This semester, I’ve been traveling quite a bit — and in fact just returned from the annual National Women’s Studies Association conference, held in Oakland this past weekend. We have written before about traveling with tech (see here, here, and here for examples), but one thing we haven’t yet addressed is how frustrating traveling with technology can be.
For me, this frustration is primarily due to the lack of consistently good and cheap wifi or cell signals. Having long ago replaced things like paper guides, books, and even conference programs (NWSA had a great app available) with my phone, access to wifi or a cell signal is key. BUT, at least here in the U.S., that is not something one can rely on. Conference hotels are notorious for price gouging and crappy wifi — and cell service in conference ballrooms can be weak or non-existent, which means that while I can use my phone as a personal hotspot, the connection is not always good enough to do so.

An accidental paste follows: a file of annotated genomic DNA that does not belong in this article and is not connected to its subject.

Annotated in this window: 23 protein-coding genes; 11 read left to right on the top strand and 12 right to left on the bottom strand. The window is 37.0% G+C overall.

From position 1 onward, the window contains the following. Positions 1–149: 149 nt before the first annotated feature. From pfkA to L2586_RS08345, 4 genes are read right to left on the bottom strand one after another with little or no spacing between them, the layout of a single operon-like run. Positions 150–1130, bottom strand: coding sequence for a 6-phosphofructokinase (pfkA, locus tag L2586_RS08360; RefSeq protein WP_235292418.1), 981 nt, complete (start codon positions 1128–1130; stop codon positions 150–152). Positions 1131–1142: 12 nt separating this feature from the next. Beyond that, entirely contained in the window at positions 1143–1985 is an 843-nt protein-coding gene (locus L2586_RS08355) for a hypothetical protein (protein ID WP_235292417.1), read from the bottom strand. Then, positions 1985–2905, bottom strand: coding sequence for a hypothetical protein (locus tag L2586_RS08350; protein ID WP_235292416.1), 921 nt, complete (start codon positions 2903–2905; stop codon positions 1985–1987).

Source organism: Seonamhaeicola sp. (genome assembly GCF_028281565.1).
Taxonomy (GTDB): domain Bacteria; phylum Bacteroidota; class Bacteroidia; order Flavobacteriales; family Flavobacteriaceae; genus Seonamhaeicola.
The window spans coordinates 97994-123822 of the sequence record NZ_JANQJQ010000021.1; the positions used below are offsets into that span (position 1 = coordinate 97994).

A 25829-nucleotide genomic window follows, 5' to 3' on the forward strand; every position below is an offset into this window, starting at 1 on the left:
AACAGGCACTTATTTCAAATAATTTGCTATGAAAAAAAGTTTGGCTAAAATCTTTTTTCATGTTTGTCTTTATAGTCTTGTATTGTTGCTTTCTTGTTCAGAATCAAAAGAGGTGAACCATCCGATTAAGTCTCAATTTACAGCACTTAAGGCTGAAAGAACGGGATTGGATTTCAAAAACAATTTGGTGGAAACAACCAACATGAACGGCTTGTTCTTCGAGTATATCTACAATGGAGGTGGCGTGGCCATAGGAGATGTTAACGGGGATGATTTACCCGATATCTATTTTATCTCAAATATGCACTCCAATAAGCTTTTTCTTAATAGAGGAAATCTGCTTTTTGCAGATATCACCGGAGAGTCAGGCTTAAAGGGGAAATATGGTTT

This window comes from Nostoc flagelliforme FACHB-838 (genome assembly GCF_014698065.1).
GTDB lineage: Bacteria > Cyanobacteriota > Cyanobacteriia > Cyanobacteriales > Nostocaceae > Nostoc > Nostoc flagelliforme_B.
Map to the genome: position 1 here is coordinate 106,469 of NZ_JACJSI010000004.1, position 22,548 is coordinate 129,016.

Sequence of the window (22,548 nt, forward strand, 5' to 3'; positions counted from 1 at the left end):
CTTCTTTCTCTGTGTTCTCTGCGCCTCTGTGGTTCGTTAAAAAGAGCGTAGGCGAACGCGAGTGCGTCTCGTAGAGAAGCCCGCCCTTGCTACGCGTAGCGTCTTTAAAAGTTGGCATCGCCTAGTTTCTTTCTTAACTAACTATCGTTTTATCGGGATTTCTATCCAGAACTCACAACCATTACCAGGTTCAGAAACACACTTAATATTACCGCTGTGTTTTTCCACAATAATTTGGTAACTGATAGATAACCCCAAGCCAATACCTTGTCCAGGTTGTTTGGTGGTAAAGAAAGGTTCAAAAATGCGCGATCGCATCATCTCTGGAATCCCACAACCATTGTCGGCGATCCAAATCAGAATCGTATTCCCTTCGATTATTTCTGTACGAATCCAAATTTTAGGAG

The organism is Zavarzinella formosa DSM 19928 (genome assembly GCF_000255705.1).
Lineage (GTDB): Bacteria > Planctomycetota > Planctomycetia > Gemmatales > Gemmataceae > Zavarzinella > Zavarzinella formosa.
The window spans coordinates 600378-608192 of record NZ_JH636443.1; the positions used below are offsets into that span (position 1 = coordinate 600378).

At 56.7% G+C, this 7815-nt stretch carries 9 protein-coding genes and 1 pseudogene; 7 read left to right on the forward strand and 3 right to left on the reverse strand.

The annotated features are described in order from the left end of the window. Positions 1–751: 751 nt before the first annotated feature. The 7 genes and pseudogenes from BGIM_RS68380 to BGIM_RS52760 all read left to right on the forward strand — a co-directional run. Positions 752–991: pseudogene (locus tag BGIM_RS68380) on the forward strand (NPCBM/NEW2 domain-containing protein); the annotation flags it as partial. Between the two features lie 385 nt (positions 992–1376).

All of this means that trying to keep up with work while on the road can be difficult (if you don’t believe me, take a look at my inbox) and that providing conference backchannels can be equally frustrating. “Tweet!” the conference organizers say. “How should I do that with no connection?” I reply. Some large conferences (MLA, for example) are able to provide wifi to the entire conference, which makes things MUCH easier (and it tends to be better — I’m convinced that hotels save their good connections for the high-paying conferences as opposed to individual guests) >Many (most?) other conferences, however, cannot afford to do so, leaving us with the problems described above. Until they can or until hotels catch up with the times and provide better wifi, I’ll be leaving the auto reply on and getting back to when I can.